CFPB Director Absolved of Possible Hatch Act Violations
In a recent letter, the United States Office of Special Counsel (OSC) found that Consumer Financial Protection Bureau (CFPB) Director Richard Cordray did not violate the Hatch Act, a federal law that prohibits federal employees from engaging in certain political activities.
The investigation into Cordray stems from comments made by an Ohio Supreme Court justice named Bill O’Neill who said that he had a friend reach out to Cordray concerning the prospects of the CFPB director running for governor of Ohio. If Cordray was anticipating a run, O’Neill would stay out of the race.
Over the past 6 months, Cordray has fielded countless questions about his intentions on running for office in the Buckeye State. Rep. Jeb Hensarling (R- TX), Chairman of the House Financial Services Committee, repeatedly asked Cordray about his plans, even encouraging the embattled director to quit his federal post and return to Ohio politics. Cordray responded with, “You ask whether I intend to serve my full statutory term. At this time, I have no further insights to provide on that subject.”
Many expected Cordray to announce his candidacy at a picnic over Labor Day in Cincinnati. No announcement came that day. Others bet that Cordray would leave shortly after issuing the agency’s new rule on small dollar loans, but he remains in his position.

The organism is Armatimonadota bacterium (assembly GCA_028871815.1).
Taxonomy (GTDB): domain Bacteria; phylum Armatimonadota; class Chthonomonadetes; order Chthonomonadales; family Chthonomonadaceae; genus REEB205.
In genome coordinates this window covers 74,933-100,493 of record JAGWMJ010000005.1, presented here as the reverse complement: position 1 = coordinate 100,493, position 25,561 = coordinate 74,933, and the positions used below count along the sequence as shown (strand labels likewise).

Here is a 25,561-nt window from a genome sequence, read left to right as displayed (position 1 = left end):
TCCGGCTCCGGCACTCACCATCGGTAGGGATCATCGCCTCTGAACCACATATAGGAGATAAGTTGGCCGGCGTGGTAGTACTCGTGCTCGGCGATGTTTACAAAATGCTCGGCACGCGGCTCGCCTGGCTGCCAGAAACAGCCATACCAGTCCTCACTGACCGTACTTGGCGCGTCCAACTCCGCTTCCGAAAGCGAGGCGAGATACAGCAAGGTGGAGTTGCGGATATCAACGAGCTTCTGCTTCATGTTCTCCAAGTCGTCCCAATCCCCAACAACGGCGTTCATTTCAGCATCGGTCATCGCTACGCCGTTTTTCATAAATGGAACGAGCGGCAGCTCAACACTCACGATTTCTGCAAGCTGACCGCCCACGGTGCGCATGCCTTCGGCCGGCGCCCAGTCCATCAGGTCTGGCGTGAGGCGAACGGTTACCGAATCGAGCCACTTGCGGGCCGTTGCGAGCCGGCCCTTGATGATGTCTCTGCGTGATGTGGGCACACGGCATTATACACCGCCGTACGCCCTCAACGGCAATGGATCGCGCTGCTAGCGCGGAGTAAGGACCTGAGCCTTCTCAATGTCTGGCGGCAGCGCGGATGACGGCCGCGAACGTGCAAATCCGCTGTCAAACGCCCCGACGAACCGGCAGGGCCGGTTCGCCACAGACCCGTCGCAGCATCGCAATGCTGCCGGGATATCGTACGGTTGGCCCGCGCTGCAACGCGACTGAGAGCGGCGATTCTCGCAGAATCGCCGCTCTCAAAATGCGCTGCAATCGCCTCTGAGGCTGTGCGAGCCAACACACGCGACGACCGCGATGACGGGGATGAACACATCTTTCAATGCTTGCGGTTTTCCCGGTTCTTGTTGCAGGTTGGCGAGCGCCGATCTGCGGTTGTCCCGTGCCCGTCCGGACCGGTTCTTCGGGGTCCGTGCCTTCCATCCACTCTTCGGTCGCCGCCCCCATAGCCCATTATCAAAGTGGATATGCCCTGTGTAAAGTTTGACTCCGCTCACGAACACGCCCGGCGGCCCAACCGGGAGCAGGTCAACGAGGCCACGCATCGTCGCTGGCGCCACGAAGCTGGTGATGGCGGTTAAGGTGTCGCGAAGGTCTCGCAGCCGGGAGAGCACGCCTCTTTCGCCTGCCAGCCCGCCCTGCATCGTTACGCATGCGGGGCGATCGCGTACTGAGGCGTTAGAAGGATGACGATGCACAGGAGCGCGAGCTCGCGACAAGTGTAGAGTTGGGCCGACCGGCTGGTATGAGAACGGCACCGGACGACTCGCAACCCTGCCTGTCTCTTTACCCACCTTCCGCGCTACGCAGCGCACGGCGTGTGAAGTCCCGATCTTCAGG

Ohio Supreme Court Justice O’Neill, the man whose comments sparked the investigation into Cordray, relayed last week that he would file to run for governor in February… unless of course, Cordray joins the fray before then.
Cordray’s ouster from the CFPB would be a boondoggle for Congressional Republicans and President Trump’s administration, each of which is constantly at odds with the Bureau chief. A report by the U.S. Dept. of the Treasury in October criticized the CFPB for their analysis when drafting a recently-published rule on mandatory arbitration. A House Financial Services Committee staff report in September chronicled Cordray’s mishandling of the Wells Fargo bank account scandal. Seeing Cordray leave the CFPB could lead to a significant change in regulatory and enforcement agenda at the agency.